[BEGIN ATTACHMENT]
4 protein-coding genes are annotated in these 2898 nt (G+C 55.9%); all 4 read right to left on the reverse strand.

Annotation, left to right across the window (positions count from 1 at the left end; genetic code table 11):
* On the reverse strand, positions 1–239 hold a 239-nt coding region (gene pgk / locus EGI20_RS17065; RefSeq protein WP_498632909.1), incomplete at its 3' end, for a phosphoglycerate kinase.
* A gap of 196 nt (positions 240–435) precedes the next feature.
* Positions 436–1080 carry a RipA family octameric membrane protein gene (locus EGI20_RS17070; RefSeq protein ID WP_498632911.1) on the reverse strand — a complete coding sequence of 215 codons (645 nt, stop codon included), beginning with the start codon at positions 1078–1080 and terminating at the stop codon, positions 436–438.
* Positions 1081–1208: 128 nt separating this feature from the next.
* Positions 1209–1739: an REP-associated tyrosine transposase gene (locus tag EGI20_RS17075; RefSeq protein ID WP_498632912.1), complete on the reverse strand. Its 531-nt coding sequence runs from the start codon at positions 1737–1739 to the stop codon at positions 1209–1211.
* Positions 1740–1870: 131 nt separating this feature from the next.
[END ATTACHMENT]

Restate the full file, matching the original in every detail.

4 protein-coding genes are annotated in these 2898 nt (G+C 55.9%); all 4 read right to left on the reverse strand.

Annotation, left to right across the window (positions count from 1 at the left end; genetic code table 11):
* On the reverse strand, positions 1–239 hold a 239-nt coding region (gene pgk / locus EGI20_RS17065; RefSeq protein WP_498632909.1), incomplete at its 3' end, for a phosphoglycerate kinase.
* A gap of 196 nt (positions 240–435) precedes the next feature.
* Positions 436–1080 carry a RipA family octameric membrane protein gene (locus EGI20_RS17070; RefSeq protein ID WP_498632911.1) on the reverse strand — a complete coding sequence of 215 codons (645 nt, stop codon included), beginning with the start codon at positions 1078–1080 and terminating at the stop codon, positions 436–438.
* Positions 1081–1208: 128 nt separating this feature from the next.
* Positions 1209–1739: an REP-associated tyrosine transposase gene (locus tag EGI20_RS17075; RefSeq protein ID WP_498632912.1), complete on the reverse strand. Its 531-nt coding sequence runs from the start codon at positions 1737–1739 to the stop codon at positions 1209–1211.
* Positions 1740–1870: 131 nt separating this feature from the next.